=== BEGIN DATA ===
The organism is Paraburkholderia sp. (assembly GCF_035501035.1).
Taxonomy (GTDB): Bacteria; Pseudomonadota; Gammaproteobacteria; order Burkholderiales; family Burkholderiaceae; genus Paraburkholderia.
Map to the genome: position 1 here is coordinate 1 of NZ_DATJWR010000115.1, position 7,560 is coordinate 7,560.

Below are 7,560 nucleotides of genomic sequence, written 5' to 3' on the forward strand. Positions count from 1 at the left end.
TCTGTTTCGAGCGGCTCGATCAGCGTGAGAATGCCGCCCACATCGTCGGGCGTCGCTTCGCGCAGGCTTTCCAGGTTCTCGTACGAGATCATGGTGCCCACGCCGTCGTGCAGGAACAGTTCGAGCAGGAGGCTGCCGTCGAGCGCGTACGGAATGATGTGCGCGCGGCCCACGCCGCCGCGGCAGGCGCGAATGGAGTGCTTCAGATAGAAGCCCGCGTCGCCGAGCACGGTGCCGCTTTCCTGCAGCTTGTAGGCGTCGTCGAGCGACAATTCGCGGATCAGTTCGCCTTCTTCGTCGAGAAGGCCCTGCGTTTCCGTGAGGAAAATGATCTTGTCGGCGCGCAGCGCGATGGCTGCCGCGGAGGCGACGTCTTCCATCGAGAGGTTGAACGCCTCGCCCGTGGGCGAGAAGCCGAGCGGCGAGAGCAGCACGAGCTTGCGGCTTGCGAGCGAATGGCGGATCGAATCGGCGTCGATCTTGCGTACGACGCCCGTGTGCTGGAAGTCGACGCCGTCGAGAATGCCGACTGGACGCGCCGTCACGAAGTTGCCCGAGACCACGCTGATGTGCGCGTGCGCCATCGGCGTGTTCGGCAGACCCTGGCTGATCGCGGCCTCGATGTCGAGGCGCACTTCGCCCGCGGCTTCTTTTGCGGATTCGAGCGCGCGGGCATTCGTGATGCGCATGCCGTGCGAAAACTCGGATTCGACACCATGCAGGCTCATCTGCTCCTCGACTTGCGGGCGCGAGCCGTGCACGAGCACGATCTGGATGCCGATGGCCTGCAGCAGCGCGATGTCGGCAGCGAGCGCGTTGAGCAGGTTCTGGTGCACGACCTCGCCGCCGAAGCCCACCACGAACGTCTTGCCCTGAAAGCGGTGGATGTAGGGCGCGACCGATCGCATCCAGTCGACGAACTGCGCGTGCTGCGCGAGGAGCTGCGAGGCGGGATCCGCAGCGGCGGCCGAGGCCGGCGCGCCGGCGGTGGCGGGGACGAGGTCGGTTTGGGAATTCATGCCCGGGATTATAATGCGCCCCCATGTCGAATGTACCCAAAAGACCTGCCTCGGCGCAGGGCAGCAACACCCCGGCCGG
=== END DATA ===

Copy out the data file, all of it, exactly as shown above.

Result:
The organism is Paraburkholderia sp. (assembly GCF_035501035.1).
Taxonomy (GTDB): Bacteria; Pseudomonadota; Gammaproteobacteria; order Burkholderiales; family Burkholderiaceae; genus Paraburkholderia.
Map to the genome: position 1 here is coordinate 1 of NZ_DATJWR010000115.1, position 7,560 is coordinate 7,560.

Below are 7,560 nucleotides of genomic sequence, written 5' to 3' on the forward strand. Positions count from 1 at the left end.
TCTGTTTCGAGCGGCTCGATCAGCGTGAGAATGCCGCCCACATCGTCGGGCGTCGCTTCGCGCAGGCTTTCCAGGTTCTCGTACGAGATCATGGTGCCCACGCCGTCGTGCAGGAACAGTTCGAGCAGGAGGCTGCCGTCGAGCGCGTACGGAATGATGTGCGCGCGGCCCACGCCGCCGCGGCAGGCGCGAATGGAGTGCTTCAGATAGAAGCCCGCGTCGCCGAGCACGGTGCCGCTTTCCTGCAGCTTGTAGGCGTCGTCGAGCGACAATTCGCGGATCAGTTCGCCTTCTTCGTCGAGAAGGCCCTGCGTTTCCGTGAGGAAAATGATCTTGTCGGCGCGCAGCGCGATGGCTGCCGCGGAGGCGACGTCTTCCATCGAGAGGTTGAACGCCTCGCCCGTGGGCGAGAAGCCGAGCGGCGAGAGCAGCACGAGCTTGCGGCTTGCGAGCGAATGGCGGATCGAATCGGCGTCGATCTTGCGTACGACGCCCGTGTGCTGGAAGTCGACGCCGTCGAGAATGCCGACTGGACGCGCCGTCACGAAGTTGCCCGAGACCACGCTGATGTGCGCGTGCGCCATCGGCGTGTTCGGCAGACCCTGGCTGATCGCGGCCTCGATGTCGAGGCGCACTTCGCCCGCGGCTTCTTTTGCGGATTCGAGCGCGCGGGCATTCGTGATGCGCATGCCGTGCGAAAACTCGGATTCGACACCATGCAGGCTCATCTGCTCCTCGACTTGCGGGCGCGAGCCGTGCACGAGCACGATCTGGATGCCGATGGCCTGCAGCAGCGCGATGTCGGCAGCGAGCGCGTTGAGCAGGTTCTGGTGCACGACCTCGCCGCCGAAGCCCACCACGAACGTCTTGCCCTGAAAGCGGTGGATGTAGGGCGCGACCGATCGCATCCAGTCGACGAACTGCGCGTGCTGCGCGAGGAGCTGCGAGGCGGGATCCGCAGCGGCGGCCGAGGCCGGCGCGCCGGCGGTGGCGGGGACGAGGTCGGTTTGGGAATTCATGCCCGGGATTATAATGCGCCCCCATGTCGAATGTACCCAAAAGACCTGCCTCGGCGCAGGGCAGCAACACCCCGGCCGG